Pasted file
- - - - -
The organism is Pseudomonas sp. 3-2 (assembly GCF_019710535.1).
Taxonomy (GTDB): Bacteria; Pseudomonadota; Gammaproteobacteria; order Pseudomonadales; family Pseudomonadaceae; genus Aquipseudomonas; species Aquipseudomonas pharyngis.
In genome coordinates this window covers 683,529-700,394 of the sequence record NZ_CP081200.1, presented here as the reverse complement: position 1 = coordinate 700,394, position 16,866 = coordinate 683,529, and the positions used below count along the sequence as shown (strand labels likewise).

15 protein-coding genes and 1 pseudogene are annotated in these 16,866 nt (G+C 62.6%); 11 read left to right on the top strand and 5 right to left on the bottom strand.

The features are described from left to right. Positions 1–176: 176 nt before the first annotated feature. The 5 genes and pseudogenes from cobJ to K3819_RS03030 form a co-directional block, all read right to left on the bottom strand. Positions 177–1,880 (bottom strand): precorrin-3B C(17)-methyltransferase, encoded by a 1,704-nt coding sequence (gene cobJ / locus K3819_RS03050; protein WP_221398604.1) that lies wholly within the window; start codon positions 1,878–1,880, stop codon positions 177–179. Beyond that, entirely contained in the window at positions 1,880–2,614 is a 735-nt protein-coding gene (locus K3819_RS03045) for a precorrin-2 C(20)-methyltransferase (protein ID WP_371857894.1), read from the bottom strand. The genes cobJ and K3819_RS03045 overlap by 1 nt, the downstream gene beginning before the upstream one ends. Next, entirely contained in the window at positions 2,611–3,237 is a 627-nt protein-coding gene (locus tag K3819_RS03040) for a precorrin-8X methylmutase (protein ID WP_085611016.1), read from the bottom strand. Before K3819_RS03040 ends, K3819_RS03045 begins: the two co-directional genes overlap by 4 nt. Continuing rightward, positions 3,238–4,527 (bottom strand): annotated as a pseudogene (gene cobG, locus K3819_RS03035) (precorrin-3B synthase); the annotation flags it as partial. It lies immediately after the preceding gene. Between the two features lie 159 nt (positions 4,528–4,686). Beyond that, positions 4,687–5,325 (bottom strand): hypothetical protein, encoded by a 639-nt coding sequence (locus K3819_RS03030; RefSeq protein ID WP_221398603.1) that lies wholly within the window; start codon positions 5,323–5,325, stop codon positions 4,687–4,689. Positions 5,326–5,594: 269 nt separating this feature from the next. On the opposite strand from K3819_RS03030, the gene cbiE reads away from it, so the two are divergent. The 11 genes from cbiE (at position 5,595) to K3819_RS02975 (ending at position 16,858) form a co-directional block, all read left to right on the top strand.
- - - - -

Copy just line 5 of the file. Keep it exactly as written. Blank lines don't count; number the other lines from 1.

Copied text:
The features are described from left to right. Positions 1–176: 176 nt before the first annotated feature. The 5 genes and pseudogenes from cobJ to K3819_RS03030 form a co-directional block, all read right to left on the bottom strand. Positions 177–1,880 (bottom strand): precorrin-3B C(17)-methyltransferase, encoded by a 1,704-nt coding sequence (gene cobJ / locus K3819_RS03050; protein WP_221398604.1) that lies wholly within the window; start codon positions 1,878–1,880, stop codon positions 177–179. Beyond that, entirely contained in the window at positions 1,880–2,614 is a 735-nt protein-coding gene (locus K3819_RS03045) for a precorrin-2 C(20)-methyltransferase (protein ID WP_371857894.1), read from the bottom strand. The genes cobJ and K3819_RS03045 overlap by 1 nt, the downstream gene beginning before the upstream one ends. Next, entirely contained in the window at positions 2,611–3,237 is a 627-nt protein-coding gene (locus tag K3819_RS03040) for a precorrin-8X methylmutase (protein ID WP_085611016.1), read from the bottom strand. Before K3819_RS03040 ends, K3819_RS03045 begins: the two co-directional genes overlap by 4 nt. Continuing rightward, positions 3,238–4,527 (bottom strand): annotated as a pseudogene (gene cobG, locus K3819_RS03035) (precorrin-3B synthase); the annotation flags it as partial. It lies immediately after the preceding gene. Between the two features lie 159 nt (positions 4,528–4,686). Beyond that, positions 4,687–5,325 (bottom strand): hypothetical protein, encoded by a 639-nt coding sequence (locus K3819_RS03030; RefSeq protein ID WP_221398603.1) that lies wholly within the window; start codon positions 5,323–5,325, stop codon positions 4,687–4,689. Positions 5,326–5,594: 269 nt separating this feature from the next. On the opposite strand from K3819_RS03030, the gene cbiE reads away from it, so the two are divergent. The 11 genes from cbiE (at position 5,595) to K3819_RS02975 (ending at position 16,858) form a co-directional block, all read left to right on the top strand.